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Anchor Tags explained by a language teacher.

Explorer III
15 22 5,418

In the endless quest to declutter my Canvas course sites and eliminate unnecessary "call-outs" to separate pages I've been playing with HTML, specifically Anchor Tags.

For the unaware, Anchor Tags are essentially hyperlinks that allow you to jump from one place to another WITHIN a page instead of jumping to a separate page. (Experts please forgive me, I'm trying to keep things low key here).

After looking in several excellent discussions here on Canvas, most especially Damon Ellis' expert summary drawn from other work by Stefanie Sanders here, I figured out Anchor Tags, but it wasn't easy. Most examples other than Damon's (including this example of how to do it on the syllabus page from UW) have extraneous bits of formatting that aren't part of the essential Anchor Tag itself. Damon's explanation is wonderfully divorced from extraneous code, but expects knowledge of HTML/coding language that still might be beyond some of us beginners. I realized that the problems I was having are similar to those that my own students have in introductory Latin and I'll philosophize at the end of the post, but in the mean time I offer an explanation of Anchor Tags that might be easier for the non-expert HTML dabblers like myself to use. (I've also included some Best Practice Suggestions after the philosophizing).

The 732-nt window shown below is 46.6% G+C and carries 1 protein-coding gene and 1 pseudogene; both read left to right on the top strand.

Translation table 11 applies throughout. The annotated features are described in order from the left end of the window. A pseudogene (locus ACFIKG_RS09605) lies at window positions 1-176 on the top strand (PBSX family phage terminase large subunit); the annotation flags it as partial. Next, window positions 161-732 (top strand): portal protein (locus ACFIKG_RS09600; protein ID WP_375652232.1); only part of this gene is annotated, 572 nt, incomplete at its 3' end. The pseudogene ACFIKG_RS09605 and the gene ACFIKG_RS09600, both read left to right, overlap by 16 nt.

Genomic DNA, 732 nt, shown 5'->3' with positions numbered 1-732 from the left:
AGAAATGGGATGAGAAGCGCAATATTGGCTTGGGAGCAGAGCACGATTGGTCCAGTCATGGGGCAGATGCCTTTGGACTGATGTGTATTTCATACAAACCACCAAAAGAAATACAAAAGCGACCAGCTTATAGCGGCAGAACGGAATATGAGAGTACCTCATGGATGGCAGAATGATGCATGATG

To create an Anchor Tag you have to be working inside the HTML editor, not the Rich Content Editor.

There are two basic elements when using an Anchor Tag:

  1. The place FROM which you are jumping (the FROM text).
  2. The place TO which you are jumping (your destination).

Step-by-step instructions:


  1. Locate/Create the text for the place FROM which you want to jump.
  2. Think of an easy to remember "shorthand" name (unique identifier) for your anchor—each anchor needs a unique identifier so that it will find its destination appropriately. In the step below, use that name for your unique identifier.
  3. In the HTML editor you will modify the text around your FROM text by adding the bold (blue and green for recognition here) as follows—the FROM text does not get altered, just add the code and label around it:
  • <a href="#YourUniqueIdentifierTermHere">FROM text</a>
    • IMPORTANT: Notice that the Destination Point Unique Identifier MUST HAVE the hashtag (#) symbol at its beginning after the first set of quotation marks.


  1. Locate/Create the text for the place TO which you want to jump.
  2. In the HTML editor, modify the text around your TO text by adding the bold (blue and green for recognition here) as follows—again, the TO text does not get altered, just add the code and label around it: